This winter, amid the news of the FBI’s arrest of the remaining occupiers of a national wildlife refuge in Oregon, another story unfolded more quietly in the Appalachians. At the heart of it were a small plant that plays a significant role in eastern mountain forests - American ginseng - and Billy Joe Hurley, a North Carolina man who had just been released from prison for stealing ginseng plants from Great Smoky Mountains National Park. Hurley, 47, has been convicted at least five times, stretching back nearly two decades. While ordinarily such a case would be the stuff of the local paper’s police blotter, Hurley’s malfeasance is unusual, garnering national coverage, both because American ginseng roots fetch high prices in Asian markets – hundreds of dollars a pound—and the oddity of a plant heist resulting in a prison sentence.
In the Appalachians, ginseng hunting is a centuries-old tradition. Prized for its medicinal use in Native American medicine, American ginseng drew the interest of a French missionary in Canada in 1715. Helped by the Iroquois community near Montreal, the priest discovered the connection between the American species and Asian ginseng, one of the best-documented plants in Chinese medicine, used for centuries as an “adaptogen” – basically an immune-system stabilizer. When the French realized that the two ginsengs were similar, they shipped the dried American roots to China, where buyers confirmed their interest and the French realized a handsome profit. (Chinese medicine found a slightly different use for the American ginseng – a “cooling” stabilizer distinct from the “warming” effect of Asian ginseng.)
In this early case of globalization, ginseng became one of America’s first exports to the Far East. All through the 1700s, ginseng harvesting for the China trade was a feature of mountain life. Daniel Boone collected the plant along the Ohio River’s banks, and George Washington wrote in his diary of encountering ginseng traders hauling ginseng roots in Virginia’s mountains. The shrub thrived on slopes like the Great Smokies. Naturalist William Bartram wrote in 1791, “The Cherokees speak of the plant as a sentient being, able to make itself invisible to those unworthy to gather it.”
“Ginsenging” as the practice of ginseng hunting is called, has been a way of life for poorer mountain families for generations. From Georgia to the Catskills, but especially in the South, people took ginseng they found in the wild and sold the roots to dealers and middlemen who wholesaled and shipped them to Asia. Few made real money.
Attempts to domesticate and cultivate ginseng have fallen mostly flat, as the market has placed a much higher value on wild plants from the forest. With large swaths of ginseng’s forest habitat having been lost to private development and farming in the past century, the plant has become scarcer. This, in turn, also makes the wild crop even more valuable, creating a vicious cycle of high prices driving people to “hunt” the plant deeper in the wild, leading it to be still more endangered.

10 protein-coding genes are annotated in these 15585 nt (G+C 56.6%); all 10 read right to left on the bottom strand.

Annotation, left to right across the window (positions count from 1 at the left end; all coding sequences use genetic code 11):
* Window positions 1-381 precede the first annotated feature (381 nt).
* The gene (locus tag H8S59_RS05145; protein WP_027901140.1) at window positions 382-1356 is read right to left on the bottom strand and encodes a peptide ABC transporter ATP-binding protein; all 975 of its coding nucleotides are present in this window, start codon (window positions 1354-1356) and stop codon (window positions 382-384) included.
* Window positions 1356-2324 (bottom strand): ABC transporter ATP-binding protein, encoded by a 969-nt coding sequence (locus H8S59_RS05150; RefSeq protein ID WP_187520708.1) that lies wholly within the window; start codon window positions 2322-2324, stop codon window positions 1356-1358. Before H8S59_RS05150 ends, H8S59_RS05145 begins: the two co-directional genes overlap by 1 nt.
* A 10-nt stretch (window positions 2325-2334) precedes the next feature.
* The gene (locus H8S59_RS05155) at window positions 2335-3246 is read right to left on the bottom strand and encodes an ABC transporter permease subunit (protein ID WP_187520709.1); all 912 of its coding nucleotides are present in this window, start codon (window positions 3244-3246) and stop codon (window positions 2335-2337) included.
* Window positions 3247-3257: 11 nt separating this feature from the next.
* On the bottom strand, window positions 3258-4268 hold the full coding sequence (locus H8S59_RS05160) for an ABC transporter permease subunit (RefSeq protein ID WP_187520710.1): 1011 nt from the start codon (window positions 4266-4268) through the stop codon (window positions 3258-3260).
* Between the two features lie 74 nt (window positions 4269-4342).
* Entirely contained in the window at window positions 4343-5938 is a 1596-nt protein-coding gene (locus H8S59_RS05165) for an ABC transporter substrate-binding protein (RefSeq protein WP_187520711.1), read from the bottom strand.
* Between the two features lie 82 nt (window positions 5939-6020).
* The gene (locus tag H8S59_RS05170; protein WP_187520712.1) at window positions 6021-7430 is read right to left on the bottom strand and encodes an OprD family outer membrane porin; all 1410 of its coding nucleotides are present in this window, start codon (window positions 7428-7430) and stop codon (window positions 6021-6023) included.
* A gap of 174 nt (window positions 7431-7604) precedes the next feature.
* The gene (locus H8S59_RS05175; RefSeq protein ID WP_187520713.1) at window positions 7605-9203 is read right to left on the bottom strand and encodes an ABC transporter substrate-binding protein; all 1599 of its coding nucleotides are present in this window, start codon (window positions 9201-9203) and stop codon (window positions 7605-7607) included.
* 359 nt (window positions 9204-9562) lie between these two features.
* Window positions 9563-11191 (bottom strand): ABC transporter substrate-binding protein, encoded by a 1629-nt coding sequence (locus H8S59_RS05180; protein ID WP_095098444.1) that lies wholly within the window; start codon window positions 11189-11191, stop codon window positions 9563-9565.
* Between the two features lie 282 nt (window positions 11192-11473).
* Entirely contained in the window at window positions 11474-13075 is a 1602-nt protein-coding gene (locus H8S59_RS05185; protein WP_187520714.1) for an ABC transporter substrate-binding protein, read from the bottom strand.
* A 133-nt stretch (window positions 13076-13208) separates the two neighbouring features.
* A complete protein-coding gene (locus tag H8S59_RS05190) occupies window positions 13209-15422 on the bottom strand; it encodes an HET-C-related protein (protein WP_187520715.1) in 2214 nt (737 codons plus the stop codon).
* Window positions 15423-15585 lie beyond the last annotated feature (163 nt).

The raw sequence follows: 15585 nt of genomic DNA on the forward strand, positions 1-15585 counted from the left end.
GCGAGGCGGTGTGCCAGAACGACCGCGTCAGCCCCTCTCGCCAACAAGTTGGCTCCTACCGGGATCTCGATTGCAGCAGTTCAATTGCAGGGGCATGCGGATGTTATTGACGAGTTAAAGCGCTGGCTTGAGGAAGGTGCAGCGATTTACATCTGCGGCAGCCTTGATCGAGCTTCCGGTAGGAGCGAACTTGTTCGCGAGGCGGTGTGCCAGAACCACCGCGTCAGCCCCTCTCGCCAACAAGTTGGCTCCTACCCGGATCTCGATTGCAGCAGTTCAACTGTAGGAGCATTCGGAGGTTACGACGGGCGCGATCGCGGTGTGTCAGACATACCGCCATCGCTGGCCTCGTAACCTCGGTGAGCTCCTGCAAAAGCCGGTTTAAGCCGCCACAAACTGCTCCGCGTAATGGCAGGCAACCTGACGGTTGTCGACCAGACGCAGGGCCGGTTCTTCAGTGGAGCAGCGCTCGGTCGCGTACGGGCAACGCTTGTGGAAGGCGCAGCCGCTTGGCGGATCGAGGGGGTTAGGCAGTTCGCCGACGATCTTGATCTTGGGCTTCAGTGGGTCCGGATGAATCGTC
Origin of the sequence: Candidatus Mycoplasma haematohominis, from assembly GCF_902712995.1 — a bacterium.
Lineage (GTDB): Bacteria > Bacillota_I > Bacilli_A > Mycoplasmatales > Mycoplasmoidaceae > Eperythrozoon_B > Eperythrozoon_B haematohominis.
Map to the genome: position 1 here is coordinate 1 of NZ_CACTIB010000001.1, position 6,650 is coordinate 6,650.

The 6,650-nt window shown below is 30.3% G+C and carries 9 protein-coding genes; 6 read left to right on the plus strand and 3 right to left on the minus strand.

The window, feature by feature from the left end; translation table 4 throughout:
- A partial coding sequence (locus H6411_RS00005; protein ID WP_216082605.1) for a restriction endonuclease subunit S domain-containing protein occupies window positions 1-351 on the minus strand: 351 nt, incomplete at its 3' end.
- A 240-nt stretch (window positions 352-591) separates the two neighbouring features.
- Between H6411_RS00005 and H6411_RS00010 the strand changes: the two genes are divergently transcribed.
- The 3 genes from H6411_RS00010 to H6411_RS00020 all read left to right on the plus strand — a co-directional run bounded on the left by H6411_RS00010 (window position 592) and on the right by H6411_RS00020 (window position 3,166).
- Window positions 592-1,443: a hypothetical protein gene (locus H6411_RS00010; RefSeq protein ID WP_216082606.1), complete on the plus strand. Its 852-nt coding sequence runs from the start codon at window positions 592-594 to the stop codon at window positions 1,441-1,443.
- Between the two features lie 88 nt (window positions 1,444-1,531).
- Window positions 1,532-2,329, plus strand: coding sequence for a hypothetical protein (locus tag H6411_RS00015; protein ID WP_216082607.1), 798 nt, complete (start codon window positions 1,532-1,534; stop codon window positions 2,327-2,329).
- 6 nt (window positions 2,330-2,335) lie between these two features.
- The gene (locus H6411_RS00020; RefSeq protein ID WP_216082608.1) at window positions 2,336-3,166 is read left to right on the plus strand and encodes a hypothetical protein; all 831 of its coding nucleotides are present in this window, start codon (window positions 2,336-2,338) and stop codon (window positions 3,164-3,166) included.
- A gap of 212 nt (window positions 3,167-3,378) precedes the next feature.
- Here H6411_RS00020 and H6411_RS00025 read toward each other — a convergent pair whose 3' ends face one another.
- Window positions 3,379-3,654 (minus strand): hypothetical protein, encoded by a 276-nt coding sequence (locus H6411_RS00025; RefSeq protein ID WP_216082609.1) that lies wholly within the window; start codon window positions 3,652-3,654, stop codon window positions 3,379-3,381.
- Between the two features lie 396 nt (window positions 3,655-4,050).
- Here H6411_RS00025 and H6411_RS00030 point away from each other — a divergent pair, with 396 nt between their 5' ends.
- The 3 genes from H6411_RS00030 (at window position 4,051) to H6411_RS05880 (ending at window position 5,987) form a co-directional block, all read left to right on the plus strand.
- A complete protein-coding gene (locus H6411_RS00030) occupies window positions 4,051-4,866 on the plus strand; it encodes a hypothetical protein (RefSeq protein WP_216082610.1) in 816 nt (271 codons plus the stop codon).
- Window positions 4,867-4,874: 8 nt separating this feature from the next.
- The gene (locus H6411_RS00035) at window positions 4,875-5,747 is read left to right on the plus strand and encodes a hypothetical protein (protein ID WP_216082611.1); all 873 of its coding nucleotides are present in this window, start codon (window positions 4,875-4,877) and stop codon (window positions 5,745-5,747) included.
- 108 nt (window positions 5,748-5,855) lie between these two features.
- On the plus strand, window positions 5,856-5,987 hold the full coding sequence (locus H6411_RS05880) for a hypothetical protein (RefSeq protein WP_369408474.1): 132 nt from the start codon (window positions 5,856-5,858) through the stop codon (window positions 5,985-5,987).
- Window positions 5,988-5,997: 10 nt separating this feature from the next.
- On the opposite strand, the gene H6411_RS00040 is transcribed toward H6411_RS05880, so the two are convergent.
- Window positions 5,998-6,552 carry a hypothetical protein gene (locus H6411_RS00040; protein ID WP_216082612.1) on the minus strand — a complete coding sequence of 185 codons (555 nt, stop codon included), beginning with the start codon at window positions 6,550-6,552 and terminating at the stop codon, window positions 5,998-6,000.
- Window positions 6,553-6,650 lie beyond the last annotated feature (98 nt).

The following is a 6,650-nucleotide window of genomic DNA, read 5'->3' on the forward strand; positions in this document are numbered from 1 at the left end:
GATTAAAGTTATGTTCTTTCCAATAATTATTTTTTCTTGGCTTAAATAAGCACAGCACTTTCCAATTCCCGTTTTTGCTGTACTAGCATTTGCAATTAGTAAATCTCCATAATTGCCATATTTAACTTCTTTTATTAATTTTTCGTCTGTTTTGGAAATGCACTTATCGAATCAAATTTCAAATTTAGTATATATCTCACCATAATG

The Great Smoky Mountains National Park is a labyrinth two-thirds the size of Rhode Island, with vast, old-growth forests that contain a spectacular array of tree and undergrowth species. Jungle-like walls of rhododendron guard the more remote ginseng patches. In the park’s ecosystem, according to National Park Service botanist Janet Rock, ginseng plays the role of indicating habitat health. Because the plant is finicky - the opposite of a weed, basically - it can signal a healthy mix of tree species, understory and forest composition. It’s the “canary in a coal mine” of forest health. If ginseng disappears here, the impact goes beyond the lost berries and leaves that are a food source for wildlife. Its loss means a forest’s immune system is stretched that much further away from health.
The history of the park and its creation in the 1930s still stings for some who feel their grandparents were swindled out of their land through eminent domain to establish what is now America’s most visited park. Congress had authorized the park in 1926, in part to protect the region’s forests from logging companies, but had no money to create it until President Franklin Roosevelt made it a priority. The Park Service negotiated the purchases through state agencies, buying tracts, one by one, from 18 timber and mining companies and 1,100 small landowners, according to historian Anne Whisant. For some families, the chance was a boon in the Depression’s darkest days to sell homesteads that were too steep for crops and far from schools and clinics. A few descendants today use that grudge to justify taking ginseng from the park. But for most, like Hurley, “ginsenging,” is a tradition handed down one generation to the next.
“He’s pretty much thrown the system out the window,” says Jim Corbin, a biologist who advises parks on ginseng conservation and enforcement. Corbin has a history with Hurley; more than a decade ago Corbin invented a method for detecting ginseng theft using root dye. Since then Corbin has seen Hurley in the courthouse regularly, and Corbin’s dyed roots have contributed evidence to most of Hurley’s poaching convictions.
In recent years, a number of people arrested for ginseng thefts in the Great Smokies couldn’t afford a lawyer and received an attorney appointed by the court system. Corey Atkins, Hurley’s attorney from Asheville, North Carolina, started accepting court-appointed cases five years ago. Since then he has represented a half dozen other ginseng poachers, and defended Hurley several times. “Billy Joe is the most notorious,” Atkins says. “He’s the one everybody knows.”
It’s perfectly legal to gather ginseng on private land, but it’s illegal to take plants from the park to sell them.